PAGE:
Writer: Grant Morrison
Pencillers: Chas Truog and Paris Cullins
Collects: Animal Man issues 18-26
Published under Vertigo
Review by Aalok Joshi
As promised, this is the review of the last of the three collections of Animal Man by Grant Morrison (you can catch previous reviews here and here) which is quite superior to the previous two volumes, in that much it presents a series of events without missing a beat. Most earlier stories seemed like collections of single issues (which worked pretty nicely, in fact) but here it’s nice to see Grant tackle a serial storyline, well until the last issue at least, but here we’re getting ahead of ourselves.
Dr James Highwater approaches Animal Man who is himself confused about the aliens in Africa (as seen in Vol 2) and is drawn by a paper trail to Arizona. In Arizona, on top of a mesa, they find ‘magic mushrooms’ laced with hallucinogenic drugs which take them on an acid trip, which is revealing, at the same time staggering, and Buddy realizes his connection to the morphogenetic field allows him to obtain the abilities of any animal, irrespective of his proximity to it, whereas once he had thought he could only do so for animals in the vicinity.
Back home, Ellen and the children are assassinated by Lennox, who took the contract from Mirror Master after his failure. Mirror Master helps Buddy gain revenge on the people behind the contract, while extracting his fee from them. Shattered by the death of his family, Buddy, under false pretense borrows a time sphere from Rip Hunter and goes into the past to attempt to protect his family. However, he is turned incorporeal, and is revealed to be the same character haunting the Bakers back in Vol 2.
The last two issues are probably the purest example of what Grant Morrison’s vision for Animal Man actually was. In the second last issue, Buddy visits limbo, which is where all the forgotten characters stay, until editors write them out into comics. The Monkey, who writes the characters out (veiled reference aimed towards editors?) is dying and Buddy needs to save it.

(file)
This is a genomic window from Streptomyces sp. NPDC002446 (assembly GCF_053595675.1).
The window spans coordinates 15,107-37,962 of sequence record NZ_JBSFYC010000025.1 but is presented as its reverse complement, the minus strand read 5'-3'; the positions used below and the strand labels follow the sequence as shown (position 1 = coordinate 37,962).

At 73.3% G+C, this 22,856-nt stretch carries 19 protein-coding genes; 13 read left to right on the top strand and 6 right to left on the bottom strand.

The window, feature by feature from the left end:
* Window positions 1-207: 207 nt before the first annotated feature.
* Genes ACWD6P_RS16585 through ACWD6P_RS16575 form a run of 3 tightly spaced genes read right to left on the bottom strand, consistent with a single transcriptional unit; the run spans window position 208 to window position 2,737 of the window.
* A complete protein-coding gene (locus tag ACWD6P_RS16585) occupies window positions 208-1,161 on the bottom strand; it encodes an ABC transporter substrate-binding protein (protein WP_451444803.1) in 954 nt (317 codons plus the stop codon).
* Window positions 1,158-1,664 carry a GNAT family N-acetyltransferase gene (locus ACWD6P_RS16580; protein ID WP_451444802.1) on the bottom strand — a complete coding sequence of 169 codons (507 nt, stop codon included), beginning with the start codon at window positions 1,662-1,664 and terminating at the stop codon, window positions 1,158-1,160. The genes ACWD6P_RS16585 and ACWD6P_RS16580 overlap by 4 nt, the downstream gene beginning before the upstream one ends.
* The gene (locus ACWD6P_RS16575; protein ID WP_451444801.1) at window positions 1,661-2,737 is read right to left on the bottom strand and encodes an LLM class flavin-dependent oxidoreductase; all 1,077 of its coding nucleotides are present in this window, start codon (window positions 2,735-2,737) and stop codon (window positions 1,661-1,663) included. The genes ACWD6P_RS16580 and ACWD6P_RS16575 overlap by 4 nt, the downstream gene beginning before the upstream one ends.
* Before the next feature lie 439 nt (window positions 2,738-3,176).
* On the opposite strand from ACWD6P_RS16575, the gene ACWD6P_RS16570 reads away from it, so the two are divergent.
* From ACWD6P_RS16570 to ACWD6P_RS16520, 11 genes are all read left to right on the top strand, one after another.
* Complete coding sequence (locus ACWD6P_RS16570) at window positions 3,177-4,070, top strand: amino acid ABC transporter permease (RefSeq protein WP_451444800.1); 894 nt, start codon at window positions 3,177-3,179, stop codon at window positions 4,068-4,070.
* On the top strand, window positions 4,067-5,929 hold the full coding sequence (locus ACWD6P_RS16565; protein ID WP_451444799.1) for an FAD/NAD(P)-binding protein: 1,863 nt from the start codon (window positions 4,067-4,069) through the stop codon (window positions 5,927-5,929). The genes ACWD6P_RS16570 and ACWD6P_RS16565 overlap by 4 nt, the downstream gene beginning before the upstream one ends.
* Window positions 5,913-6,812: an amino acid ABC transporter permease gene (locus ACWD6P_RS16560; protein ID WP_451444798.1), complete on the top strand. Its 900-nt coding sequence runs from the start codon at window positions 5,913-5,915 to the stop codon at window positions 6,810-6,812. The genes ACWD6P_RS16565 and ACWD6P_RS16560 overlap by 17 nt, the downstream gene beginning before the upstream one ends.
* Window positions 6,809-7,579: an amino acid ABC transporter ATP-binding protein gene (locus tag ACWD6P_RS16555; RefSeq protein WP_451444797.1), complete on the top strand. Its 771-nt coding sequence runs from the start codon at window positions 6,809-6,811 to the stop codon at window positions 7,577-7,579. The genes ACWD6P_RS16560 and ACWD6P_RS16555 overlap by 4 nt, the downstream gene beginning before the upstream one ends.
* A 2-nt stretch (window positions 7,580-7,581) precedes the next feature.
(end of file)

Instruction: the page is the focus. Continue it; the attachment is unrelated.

Characters I could recognize here in Limbo, as well as during the second Crisis include The Inferior Five, Ultra the multi alien, Captain Carrot, Ultraman, Ace the Bat Hound, the Gay Ghost (yeah, that’s right) and Mr Freeze.
The story finally opens into what Grant has been preparing for all along – Buddy meets his creator (Not much of a spoiler, considering that, along with John Byrne’s She Hulk, this was one of the earliest examples of a character breaking the Fourth wall, and Grant’s on the cover) and the series ends with Buddy Baker finally being reunited with his family. I won’t go into the details of Grant’s meeting with Buddy, suffice to say, it is tragic, poignant, real and meaningful. And yes, Grant has hair. The trade is titled appropriately – Can you have a bigger Deus Ex Machina than the writer actually entering and setting things right?
DC has done a good job at segregating the trades – the first volume contains contemporary superheroics, the second questions animal rights and cruelty to animals, while the third one is a metafictional/existential narrative – for the most part. Actually all of Morrison’s ideas run concurrent here. Morrison goes for a quiet conclusion here, as befits the story—-I don’t think it’d have worked well with anything else. Chas gives his series’ best on the last two issues which are in stark contrast to the earlier ones – he shows me here what he can do with realism. Again, I take back whatever misgivings I’ve had in the past with the art, Chas gets full marks. Brian Bolland’s covers give the series a completely unique identity.
Highly recommended—–from the start.
My Rating: 10 on 10
Contains full covers, 19.95 US$
Next week we take a look at SUICIDE SQUAD by John Ostrander & Luke McDonnell.